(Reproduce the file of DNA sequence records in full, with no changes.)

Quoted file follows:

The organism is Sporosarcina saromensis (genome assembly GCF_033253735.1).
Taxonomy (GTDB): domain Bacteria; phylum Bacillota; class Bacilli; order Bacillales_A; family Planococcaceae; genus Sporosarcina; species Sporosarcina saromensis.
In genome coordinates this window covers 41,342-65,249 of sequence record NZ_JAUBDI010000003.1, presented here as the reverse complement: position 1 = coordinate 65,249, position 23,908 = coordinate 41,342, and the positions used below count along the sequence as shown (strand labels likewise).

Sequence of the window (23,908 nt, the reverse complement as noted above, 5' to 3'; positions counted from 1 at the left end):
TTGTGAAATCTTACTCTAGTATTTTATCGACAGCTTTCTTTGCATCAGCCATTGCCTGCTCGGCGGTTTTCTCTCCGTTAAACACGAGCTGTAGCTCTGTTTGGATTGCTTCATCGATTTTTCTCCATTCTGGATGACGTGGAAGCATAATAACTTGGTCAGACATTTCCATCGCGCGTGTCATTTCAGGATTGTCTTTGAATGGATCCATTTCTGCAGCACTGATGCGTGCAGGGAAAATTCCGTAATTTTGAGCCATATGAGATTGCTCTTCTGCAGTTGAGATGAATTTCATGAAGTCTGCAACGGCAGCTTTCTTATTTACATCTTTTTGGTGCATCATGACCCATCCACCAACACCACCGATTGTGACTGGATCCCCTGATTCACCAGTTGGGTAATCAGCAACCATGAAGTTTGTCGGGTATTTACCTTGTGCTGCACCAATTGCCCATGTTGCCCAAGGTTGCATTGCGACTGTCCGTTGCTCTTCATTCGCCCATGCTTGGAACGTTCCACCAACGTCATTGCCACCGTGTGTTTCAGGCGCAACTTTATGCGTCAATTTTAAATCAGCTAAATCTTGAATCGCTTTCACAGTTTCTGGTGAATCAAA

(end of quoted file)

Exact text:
The organism is Sporosarcina saromensis (genome assembly GCF_033253735.1).
Taxonomy (GTDB): domain Bacteria; phylum Bacillota; class Bacilli; order Bacillales_A; family Planococcaceae; genus Sporosarcina; species Sporosarcina saromensis.
In genome coordinates this window covers 41,342-65,249 of sequence record NZ_JAUBDI010000003.1, presented here as the reverse complement: position 1 = coordinate 65,249, position 23,908 = coordinate 41,342, and the positions used below count along the sequence as shown (strand labels likewise).

Sequence of the window (23,908 nt, the reverse complement as noted above, 5' to 3'; positions counted from 1 at the left end):
TTGTGAAATCTTACTCTAGTATTTTATCGACAGCTTTCTTTGCATCAGCCATTGCCTGCTCGGCGGTTTTCTCTCCGTTAAACACGAGCTGTAGCTCTGTTTGGATTGCTTCATCGATTTTTCTCCATTCTGGATGACGTGGAAGCATAATAACTTGGTCAGACATTTCCATCGCGCGTGTCATTTCAGGATTGTCTTTGAATGGATCCATTTCTGCAGCACTGATGCGTGCAGGGAAAATTCCGTAATTTTGAGCCATATGAGATTGCTCTTCTGCAGTTGAGATGAATTTCATGAAGTCTGCAACGGCAGCTTTCTTATTTACATCTTTTTGGTGCATCATGACCCATCCACCAACACCACCGATTGTGACTGGATCCCCTGATTCACCAGTTGGGTAATCAGCAACCATGAAGTTTGTCGGGTATTTACCTTGTGCTGCACCAATTGCCCATGTTGCCCAAGGTTGCATTGCGACTGTCCGTTGCTCTTCATTCGCCCATGCTTGGAACGTTCCACCAACGTCATTGCCACCGTGTGTTTCAGGCGCAACTTTATGCGTCAATTTTAAATCAGCTAAATCTTGAATCGCTTTCACAGTTTCTGGTGAATCAAA